Pittsburgh Looms Over ADL Conference
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Pittsburgh Looms Over ADL Conference

Never Is Now summit provided a resonant backdrop for panels on anti-Semitism and how to counter it.

Apple CEO Tim Cook was given the ADL’s Courage Against Hate Award for his company’s work to keep hate speech off Apple’s platforms.
Courtesy ADL
Apple CEO Tim Cook was given the ADL’s Courage Against Hate Award for his company’s work to keep hate speech off Apple’s platforms. Courtesy ADL

Since the Pittsburgh synagogue massacre jolted the reality of anti-Semitism into the consciousness of American Jews, the Jewish community has been wavering between sending a message of strength and safety while simultaneously raising the alarm on the rising threat to Jews.

That dynamic was on display at the Anti-Defamation League’s annual Never Is Now conference, a day dedicated to discussions on anti-Semitism and other forms of hate.

The gravity of the recent attack in Pittsburgh, during which 11 worshippers were killed during Shabbat morning services at the Tree of Life Synagogue, loomed large at the conference. But contrasted with the particular pain of an anti-Semitic attack was the suggested remedy: to come together with other groups suffering from xenophobic hate to combat all forms of intolerance.

“Anti-Semitism isn’t a Jewish problem, it’s everyone’s problem,” ADL CEO Jonathan Greenblatt told The Jewish Week at the conference. “We have to find common ground with other groups to stand with them as we ask them to stand with us.”

The conference, which was held Dec. 3 in the Chelsea section of Manhattan, began with a video of news clips from the day of the Tree of Life massacre. After reading out a long list of anti-Semitic incidents from this year, Greenblatt harped on the urgency of ending hatred against Jews. “What happened in Squirrel Hill was shocking but not surprising,” said Greenblatt. “This must end, all of it.”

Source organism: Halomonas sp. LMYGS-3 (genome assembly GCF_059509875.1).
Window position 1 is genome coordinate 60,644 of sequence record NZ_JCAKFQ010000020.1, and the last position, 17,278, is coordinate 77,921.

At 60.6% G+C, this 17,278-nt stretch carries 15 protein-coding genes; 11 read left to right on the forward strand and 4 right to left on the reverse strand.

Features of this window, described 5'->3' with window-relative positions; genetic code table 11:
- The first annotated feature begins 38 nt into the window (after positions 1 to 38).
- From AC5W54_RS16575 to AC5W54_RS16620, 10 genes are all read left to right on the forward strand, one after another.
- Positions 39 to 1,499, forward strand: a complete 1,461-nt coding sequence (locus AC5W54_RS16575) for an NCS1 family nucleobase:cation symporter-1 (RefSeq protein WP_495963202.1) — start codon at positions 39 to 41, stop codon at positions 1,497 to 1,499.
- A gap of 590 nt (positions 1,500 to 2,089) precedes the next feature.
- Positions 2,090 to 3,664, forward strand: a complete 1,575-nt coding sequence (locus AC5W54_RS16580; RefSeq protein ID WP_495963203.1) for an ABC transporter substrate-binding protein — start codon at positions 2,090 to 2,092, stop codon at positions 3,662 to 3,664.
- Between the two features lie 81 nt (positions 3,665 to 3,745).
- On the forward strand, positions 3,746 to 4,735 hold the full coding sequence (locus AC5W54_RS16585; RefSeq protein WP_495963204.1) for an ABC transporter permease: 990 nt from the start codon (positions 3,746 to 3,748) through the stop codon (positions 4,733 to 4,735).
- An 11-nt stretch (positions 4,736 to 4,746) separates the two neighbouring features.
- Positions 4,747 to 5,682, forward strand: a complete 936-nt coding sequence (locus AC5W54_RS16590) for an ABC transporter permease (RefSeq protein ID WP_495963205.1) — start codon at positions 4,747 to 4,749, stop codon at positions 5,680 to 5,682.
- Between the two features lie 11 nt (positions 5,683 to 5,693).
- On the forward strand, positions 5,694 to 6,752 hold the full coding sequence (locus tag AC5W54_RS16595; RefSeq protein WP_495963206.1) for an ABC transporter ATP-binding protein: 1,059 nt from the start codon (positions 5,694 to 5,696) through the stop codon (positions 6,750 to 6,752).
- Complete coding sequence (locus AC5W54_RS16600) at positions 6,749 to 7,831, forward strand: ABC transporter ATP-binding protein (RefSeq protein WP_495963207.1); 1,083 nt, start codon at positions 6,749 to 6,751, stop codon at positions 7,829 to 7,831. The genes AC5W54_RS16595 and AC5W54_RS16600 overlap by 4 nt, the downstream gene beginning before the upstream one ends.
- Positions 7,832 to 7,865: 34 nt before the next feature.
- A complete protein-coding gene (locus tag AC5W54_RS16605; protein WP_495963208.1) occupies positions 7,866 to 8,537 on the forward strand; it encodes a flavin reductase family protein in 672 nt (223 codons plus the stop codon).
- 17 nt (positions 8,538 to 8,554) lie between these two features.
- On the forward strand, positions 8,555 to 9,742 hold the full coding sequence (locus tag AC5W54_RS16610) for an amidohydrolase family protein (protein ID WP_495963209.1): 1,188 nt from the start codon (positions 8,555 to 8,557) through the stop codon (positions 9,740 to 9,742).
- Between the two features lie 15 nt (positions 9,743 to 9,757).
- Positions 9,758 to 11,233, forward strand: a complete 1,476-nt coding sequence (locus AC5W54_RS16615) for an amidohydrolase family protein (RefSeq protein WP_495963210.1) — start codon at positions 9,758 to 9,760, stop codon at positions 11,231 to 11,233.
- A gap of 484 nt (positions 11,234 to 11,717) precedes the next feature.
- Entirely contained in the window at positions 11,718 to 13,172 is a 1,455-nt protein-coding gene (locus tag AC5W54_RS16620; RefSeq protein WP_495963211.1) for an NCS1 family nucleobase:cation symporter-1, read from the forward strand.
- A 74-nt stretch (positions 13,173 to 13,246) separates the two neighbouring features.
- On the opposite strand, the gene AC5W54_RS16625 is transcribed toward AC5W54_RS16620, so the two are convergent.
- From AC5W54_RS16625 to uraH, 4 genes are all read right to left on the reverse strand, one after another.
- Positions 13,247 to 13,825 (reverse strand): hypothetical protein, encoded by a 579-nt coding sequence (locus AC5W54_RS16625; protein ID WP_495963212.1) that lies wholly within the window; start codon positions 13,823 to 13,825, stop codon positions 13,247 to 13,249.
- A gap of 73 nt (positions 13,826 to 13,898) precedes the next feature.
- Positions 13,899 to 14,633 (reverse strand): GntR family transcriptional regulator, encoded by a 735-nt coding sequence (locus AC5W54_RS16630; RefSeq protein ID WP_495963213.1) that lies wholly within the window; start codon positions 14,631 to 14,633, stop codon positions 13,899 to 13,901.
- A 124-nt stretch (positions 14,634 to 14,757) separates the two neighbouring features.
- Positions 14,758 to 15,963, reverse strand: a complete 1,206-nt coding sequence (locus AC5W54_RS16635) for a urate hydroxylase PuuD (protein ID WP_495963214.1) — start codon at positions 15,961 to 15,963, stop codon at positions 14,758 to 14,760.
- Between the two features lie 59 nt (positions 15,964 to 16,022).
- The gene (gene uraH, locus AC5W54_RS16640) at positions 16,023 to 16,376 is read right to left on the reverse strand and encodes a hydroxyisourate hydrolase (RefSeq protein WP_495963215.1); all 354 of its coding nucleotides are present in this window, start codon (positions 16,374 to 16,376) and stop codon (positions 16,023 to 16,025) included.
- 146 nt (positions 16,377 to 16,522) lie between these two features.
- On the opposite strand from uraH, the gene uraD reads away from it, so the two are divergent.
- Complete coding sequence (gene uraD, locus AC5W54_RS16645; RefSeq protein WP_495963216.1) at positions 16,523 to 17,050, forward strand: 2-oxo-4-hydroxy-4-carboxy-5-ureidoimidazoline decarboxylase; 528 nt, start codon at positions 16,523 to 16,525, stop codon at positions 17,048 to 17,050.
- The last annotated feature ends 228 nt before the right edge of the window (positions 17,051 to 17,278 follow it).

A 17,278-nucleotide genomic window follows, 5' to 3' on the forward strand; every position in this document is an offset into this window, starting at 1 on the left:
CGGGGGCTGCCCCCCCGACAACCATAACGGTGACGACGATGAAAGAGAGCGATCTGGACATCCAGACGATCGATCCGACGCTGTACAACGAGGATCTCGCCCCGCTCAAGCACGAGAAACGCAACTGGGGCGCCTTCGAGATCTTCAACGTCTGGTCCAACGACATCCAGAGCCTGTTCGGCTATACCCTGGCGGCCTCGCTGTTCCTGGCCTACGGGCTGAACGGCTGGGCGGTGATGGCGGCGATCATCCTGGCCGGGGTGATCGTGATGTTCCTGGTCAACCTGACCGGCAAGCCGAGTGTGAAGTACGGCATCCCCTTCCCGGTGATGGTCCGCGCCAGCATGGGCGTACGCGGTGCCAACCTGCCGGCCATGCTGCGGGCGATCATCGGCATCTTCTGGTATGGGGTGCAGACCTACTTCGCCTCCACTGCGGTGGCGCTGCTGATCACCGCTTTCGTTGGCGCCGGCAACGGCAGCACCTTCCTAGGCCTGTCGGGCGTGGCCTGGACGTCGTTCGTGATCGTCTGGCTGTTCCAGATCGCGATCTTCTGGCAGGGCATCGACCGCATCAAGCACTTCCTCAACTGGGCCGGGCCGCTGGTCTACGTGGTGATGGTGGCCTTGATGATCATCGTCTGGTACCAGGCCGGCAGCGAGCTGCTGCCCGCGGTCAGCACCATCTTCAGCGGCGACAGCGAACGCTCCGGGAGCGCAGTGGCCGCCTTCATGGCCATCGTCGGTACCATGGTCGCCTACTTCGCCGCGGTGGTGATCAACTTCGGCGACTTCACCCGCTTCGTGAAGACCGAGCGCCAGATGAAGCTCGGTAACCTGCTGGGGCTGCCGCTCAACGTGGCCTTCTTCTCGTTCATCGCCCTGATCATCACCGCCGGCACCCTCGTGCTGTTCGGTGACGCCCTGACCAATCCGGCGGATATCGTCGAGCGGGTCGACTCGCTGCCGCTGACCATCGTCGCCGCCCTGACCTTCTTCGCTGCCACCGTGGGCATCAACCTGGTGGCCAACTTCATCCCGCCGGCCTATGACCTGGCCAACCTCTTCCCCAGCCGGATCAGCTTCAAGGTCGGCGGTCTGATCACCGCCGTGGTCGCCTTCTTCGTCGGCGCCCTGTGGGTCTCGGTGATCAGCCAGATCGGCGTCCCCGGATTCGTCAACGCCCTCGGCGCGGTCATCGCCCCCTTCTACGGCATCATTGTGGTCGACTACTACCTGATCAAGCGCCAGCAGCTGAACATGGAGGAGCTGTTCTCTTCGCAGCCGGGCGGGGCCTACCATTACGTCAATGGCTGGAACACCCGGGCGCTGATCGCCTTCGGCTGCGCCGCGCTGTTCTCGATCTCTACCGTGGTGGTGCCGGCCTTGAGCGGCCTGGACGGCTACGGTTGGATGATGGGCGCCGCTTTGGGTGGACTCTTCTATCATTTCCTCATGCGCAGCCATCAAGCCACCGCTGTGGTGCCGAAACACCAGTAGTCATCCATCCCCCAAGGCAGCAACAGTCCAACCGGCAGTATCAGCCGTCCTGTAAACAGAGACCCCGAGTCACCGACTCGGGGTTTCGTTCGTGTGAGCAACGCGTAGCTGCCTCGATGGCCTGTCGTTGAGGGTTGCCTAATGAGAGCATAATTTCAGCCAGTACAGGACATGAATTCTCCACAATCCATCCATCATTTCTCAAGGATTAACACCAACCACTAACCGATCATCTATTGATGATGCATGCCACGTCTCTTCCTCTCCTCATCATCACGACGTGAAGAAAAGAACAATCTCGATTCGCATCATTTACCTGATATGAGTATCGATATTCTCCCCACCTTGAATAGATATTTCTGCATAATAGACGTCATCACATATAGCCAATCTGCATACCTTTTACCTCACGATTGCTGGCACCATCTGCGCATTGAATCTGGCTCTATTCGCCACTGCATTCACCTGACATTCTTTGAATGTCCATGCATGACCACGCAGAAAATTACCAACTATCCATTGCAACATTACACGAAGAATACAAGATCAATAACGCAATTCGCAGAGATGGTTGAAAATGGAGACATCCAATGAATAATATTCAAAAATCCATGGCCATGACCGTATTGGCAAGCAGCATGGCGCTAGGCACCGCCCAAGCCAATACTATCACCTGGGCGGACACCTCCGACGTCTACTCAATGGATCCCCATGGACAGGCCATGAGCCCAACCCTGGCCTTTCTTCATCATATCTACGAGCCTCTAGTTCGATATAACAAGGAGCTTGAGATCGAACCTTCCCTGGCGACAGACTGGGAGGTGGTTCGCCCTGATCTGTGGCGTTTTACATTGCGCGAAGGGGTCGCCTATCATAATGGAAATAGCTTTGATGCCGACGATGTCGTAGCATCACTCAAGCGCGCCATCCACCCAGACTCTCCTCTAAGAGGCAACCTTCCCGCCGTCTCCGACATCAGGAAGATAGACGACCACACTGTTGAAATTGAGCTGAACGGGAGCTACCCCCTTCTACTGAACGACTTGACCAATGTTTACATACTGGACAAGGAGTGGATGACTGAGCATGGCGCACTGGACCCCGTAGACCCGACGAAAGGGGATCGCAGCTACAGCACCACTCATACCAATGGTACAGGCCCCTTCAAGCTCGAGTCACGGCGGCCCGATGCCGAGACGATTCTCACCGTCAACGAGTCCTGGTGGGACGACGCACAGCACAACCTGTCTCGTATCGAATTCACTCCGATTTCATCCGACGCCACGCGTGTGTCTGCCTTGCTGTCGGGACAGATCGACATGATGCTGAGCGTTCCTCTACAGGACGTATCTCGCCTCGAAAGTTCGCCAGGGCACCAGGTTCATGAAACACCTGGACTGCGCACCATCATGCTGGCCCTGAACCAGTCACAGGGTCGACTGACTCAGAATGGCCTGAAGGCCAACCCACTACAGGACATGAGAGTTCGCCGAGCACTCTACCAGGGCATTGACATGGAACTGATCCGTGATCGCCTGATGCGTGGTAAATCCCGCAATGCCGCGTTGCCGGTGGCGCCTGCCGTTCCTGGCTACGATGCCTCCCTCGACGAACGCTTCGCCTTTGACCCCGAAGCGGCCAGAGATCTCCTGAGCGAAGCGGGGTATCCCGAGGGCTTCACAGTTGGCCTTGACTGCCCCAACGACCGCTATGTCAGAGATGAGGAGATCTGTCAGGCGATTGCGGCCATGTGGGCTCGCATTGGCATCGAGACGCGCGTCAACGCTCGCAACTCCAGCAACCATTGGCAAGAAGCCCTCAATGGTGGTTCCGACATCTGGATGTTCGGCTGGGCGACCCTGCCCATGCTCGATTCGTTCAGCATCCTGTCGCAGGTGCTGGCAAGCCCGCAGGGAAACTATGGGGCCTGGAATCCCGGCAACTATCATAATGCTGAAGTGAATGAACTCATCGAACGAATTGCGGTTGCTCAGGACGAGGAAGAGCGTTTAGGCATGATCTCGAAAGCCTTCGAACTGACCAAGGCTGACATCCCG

Greenblatt made a point of calling out those who use anti-Semitic speech and dog whistles from every political persuasion, referring to a recent controversy over ties between leaders of the Women’s March with Nation of Islam leader Minister Louis Farrakhan. He did not spare President Trump, either, though he carefully avoided using his name. “Whether you sit in the Oval Office or the C-suite or behind the dean’s chair at a university, it’s time to denounce anti-Semitism clearly, once and for all,” Greenblatt said.

“I’ve seen a normalization of swastikas in my five years as regional director, and I’m afraid that we’re starting to see normalization of assaults,” Evan Bernstein, regional director of the New York and New Jersey office, told The Jewish Week at the conference, referring to recent attacks on chasidic men and children in Brooklyn. “This conference was important before, it was important three years ago, but it’s gotten progressively more important because anti-Semitism has taken different forms and it’s growing.”